Some 500 active-duty service members have refused the vaccine, close to 200 have been court-martialed and more than 500 pilots and flight crew members have quit, resigned or transferred from the Air National Guard or Reserves rather than take the vaccine, said Mark S. Zaid, a lawyer for the plaintiffs.
The government approved the vaccine three decades ago, and it is used to protect veterinarians and scientists who work with anthrax. Plaintiffs in the case before Sullivan, unidentified active duty, National Guard and civilian defense employees, say the license covered only exposure through the skin. Other uses might not be safe, they contend.
Sullivan’s ruling cited a 1998 law that prohibits the use of new drugs or those unapproved for their intended use unless people being given the drug have consented to its use or the president has waived the consent requirement. Congress passed the law amid suspicions that the use of such drugs may have led to unexplained illnesses among veterans of the 1991 Persian Gulf War that came to be known as Gulf War Syndrome.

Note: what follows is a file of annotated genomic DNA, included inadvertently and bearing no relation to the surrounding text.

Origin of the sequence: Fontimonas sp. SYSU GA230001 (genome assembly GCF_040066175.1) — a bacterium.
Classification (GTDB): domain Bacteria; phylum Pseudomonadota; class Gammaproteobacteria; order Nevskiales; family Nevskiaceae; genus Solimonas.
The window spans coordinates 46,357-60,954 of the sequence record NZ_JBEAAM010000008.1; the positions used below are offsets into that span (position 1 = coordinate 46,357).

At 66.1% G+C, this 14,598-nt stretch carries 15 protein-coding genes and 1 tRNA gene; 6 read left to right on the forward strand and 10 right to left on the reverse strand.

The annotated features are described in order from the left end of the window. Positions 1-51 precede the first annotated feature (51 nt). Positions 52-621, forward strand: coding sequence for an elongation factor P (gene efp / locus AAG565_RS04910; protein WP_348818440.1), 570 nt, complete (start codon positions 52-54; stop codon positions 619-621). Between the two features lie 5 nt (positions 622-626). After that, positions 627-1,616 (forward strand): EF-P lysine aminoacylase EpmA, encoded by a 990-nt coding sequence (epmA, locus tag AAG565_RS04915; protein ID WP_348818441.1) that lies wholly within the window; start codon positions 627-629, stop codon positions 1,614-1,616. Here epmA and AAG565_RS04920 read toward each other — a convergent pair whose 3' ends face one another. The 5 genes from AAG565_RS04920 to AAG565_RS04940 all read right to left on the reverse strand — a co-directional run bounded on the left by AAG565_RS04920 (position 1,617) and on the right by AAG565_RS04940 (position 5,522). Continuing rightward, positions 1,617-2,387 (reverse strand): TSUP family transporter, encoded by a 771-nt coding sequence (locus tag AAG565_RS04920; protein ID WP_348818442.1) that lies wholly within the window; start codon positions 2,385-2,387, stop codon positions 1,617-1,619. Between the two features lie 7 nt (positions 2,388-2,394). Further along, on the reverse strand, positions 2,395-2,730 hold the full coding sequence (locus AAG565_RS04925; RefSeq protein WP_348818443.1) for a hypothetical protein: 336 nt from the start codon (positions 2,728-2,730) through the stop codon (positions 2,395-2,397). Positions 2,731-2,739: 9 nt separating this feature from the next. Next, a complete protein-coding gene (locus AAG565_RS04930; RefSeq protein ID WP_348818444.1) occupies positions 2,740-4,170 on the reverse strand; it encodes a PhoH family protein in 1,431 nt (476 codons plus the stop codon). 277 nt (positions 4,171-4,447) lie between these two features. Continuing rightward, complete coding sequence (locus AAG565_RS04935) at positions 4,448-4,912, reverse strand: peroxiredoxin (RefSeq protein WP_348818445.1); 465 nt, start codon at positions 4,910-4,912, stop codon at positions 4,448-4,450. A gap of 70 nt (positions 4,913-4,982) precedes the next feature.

What do you think? Comments from service men and women, and veterans, are especially welcome. Send to the E-mail address up top. Name, I.D., withheld on request. Replies confidential.
Troop Cuts In Iraq May Wait, Bush Says
(Boston Globe, December 23, 2003, Pg. 1)
The United States may not be able to reduce the number of American troops in Iraq as planned next year, even though significant progress is being made in stabilizing the country, President Bush has told Congress. A status report indicated that large numbers of American troops could remain in Iraq for years. (So, the more “progress” the more occupation troops that are required. Why do you suppose that could be? The Iraqi independence army will make sure that American troops do not “remain in Iraq for years”, unless Bush plans to open military cemeteries there.)
Odious Odierno Out Of His Cage Again
December 23, 2003 By Aleksandar Vasovic Associated Press